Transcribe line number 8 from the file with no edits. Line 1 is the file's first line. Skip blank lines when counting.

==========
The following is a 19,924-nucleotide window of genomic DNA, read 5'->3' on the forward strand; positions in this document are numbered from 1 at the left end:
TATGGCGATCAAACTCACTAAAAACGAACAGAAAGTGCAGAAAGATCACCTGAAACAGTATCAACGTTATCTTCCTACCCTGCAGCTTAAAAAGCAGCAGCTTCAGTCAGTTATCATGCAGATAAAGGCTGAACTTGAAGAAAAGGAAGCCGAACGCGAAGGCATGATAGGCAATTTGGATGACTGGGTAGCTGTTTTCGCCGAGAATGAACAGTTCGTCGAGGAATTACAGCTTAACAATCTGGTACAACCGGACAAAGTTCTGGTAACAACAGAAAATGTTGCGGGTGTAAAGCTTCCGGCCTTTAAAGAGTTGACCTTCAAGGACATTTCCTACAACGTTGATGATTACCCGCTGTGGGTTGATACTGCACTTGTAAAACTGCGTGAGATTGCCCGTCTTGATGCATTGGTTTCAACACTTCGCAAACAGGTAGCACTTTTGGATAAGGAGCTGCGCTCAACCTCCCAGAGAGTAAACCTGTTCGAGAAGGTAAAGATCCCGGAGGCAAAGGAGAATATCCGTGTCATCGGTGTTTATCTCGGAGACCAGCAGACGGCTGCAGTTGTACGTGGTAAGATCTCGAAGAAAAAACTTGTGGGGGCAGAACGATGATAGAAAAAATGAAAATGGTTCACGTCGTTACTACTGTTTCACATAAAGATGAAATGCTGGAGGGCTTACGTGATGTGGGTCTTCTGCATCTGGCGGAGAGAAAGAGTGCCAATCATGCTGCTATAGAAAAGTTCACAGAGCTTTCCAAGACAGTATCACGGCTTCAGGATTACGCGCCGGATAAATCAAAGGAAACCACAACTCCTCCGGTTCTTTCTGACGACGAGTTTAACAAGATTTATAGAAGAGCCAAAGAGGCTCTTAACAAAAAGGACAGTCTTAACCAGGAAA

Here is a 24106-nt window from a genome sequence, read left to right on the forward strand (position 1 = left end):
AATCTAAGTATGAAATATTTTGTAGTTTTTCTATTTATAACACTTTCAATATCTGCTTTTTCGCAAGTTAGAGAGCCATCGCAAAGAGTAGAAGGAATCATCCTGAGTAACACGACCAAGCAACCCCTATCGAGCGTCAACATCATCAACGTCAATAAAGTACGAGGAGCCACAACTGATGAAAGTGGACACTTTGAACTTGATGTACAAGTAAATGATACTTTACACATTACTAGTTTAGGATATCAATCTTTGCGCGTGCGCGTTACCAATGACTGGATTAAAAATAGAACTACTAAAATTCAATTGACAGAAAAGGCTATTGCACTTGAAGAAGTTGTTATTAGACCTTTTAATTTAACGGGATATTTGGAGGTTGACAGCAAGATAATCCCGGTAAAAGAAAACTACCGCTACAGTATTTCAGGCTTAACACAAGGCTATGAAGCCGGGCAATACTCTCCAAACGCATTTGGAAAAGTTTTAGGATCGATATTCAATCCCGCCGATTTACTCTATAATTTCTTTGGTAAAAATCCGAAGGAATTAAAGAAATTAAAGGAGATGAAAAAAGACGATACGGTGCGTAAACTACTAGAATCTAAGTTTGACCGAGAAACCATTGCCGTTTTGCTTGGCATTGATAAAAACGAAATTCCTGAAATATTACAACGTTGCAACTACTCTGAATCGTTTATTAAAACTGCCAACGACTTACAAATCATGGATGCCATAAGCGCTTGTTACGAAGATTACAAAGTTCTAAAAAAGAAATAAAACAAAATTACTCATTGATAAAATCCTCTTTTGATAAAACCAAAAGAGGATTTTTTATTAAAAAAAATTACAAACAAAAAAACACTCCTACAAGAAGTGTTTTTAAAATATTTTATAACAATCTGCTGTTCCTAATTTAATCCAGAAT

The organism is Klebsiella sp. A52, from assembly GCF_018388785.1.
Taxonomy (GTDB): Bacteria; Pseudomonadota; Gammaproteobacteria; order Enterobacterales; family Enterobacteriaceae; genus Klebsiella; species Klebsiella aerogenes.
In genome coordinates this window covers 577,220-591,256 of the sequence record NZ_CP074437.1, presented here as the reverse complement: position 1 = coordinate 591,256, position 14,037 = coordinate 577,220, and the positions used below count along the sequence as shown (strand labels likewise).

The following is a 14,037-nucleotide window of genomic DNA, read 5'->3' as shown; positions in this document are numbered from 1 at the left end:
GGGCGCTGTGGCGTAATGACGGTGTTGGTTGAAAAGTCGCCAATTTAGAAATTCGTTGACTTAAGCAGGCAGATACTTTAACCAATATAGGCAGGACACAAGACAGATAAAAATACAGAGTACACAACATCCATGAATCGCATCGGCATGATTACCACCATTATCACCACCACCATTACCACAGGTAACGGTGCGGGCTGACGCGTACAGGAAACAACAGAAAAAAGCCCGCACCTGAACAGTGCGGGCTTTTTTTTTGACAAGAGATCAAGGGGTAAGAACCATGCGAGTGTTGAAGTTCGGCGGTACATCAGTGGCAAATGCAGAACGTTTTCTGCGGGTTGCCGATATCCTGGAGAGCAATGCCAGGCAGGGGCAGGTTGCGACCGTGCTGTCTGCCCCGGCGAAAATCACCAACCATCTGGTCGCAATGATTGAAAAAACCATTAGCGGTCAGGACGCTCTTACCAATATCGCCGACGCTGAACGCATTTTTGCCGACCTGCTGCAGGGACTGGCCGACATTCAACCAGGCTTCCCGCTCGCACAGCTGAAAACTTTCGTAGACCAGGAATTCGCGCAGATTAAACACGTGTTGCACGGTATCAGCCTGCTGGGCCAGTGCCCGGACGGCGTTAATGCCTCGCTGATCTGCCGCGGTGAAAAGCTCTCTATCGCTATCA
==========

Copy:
The following is a 14,037-nucleotide window of genomic DNA, read 5'->3' as shown; positions in this document are numbered from 1 at the left end: